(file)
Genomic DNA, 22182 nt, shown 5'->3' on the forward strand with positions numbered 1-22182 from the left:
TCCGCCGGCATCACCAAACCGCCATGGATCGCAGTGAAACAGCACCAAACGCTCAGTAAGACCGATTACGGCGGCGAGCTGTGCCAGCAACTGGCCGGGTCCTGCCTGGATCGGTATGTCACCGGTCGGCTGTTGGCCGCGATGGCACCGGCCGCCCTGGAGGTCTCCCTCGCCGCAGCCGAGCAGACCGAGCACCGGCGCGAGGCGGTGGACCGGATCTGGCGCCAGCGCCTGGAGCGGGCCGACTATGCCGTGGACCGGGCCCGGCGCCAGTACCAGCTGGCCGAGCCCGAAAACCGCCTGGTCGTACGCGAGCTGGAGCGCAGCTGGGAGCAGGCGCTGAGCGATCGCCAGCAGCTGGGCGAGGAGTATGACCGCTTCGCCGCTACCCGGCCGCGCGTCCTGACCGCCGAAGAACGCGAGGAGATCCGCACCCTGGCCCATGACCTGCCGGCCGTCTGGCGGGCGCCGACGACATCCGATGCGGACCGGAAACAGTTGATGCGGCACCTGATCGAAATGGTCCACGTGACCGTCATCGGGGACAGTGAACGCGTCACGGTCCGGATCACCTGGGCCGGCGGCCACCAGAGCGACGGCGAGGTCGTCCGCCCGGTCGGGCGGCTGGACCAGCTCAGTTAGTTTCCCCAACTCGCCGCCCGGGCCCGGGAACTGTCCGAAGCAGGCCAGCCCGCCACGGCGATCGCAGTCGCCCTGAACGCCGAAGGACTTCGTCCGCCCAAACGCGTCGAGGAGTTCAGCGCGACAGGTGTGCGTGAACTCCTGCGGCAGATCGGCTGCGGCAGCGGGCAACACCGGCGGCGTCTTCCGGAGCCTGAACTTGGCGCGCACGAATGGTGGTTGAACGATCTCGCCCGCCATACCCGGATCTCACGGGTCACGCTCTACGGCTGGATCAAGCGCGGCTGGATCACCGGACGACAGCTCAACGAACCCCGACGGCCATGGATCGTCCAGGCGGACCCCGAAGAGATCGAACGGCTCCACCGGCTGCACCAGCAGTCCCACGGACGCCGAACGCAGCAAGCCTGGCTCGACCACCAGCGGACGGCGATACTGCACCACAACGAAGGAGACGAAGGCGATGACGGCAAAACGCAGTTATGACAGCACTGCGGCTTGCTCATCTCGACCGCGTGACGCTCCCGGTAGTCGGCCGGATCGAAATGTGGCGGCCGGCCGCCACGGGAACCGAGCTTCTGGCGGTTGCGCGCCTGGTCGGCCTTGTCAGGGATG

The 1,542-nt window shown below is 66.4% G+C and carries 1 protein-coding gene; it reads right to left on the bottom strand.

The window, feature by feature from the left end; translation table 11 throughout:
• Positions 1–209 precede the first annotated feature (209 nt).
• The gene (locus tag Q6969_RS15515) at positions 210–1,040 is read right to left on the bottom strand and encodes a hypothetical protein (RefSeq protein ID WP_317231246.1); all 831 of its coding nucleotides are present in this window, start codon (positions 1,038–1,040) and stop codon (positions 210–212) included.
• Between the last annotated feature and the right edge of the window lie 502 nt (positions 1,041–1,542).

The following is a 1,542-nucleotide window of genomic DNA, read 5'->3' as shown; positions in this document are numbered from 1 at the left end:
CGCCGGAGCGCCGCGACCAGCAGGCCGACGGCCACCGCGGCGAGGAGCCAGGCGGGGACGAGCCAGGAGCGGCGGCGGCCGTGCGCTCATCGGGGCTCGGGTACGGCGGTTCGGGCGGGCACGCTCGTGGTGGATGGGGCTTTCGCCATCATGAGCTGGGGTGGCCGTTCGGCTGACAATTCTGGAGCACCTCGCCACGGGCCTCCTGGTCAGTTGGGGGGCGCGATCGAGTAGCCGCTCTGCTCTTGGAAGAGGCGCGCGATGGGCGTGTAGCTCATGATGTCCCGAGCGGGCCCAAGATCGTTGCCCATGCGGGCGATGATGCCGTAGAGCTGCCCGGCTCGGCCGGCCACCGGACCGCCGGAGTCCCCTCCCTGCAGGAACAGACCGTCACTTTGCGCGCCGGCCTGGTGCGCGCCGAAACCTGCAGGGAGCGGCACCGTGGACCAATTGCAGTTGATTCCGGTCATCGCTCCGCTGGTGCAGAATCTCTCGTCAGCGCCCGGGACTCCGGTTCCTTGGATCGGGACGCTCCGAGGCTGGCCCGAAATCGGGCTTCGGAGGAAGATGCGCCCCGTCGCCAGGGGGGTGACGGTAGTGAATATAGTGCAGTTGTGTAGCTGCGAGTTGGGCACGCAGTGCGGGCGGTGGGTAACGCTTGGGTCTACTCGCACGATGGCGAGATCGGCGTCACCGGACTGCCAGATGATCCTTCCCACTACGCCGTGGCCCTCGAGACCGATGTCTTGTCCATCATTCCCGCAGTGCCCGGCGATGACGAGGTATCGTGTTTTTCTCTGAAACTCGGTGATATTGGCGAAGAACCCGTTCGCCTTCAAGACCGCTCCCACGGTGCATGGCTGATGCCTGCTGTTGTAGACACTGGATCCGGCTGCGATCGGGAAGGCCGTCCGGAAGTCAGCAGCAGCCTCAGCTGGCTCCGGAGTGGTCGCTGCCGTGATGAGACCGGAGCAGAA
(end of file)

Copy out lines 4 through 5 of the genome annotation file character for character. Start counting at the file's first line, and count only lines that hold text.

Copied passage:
The window, feature by feature from the left end; translation table 11 throughout:
• Positions 1–209 precede the first annotated feature (209 nt).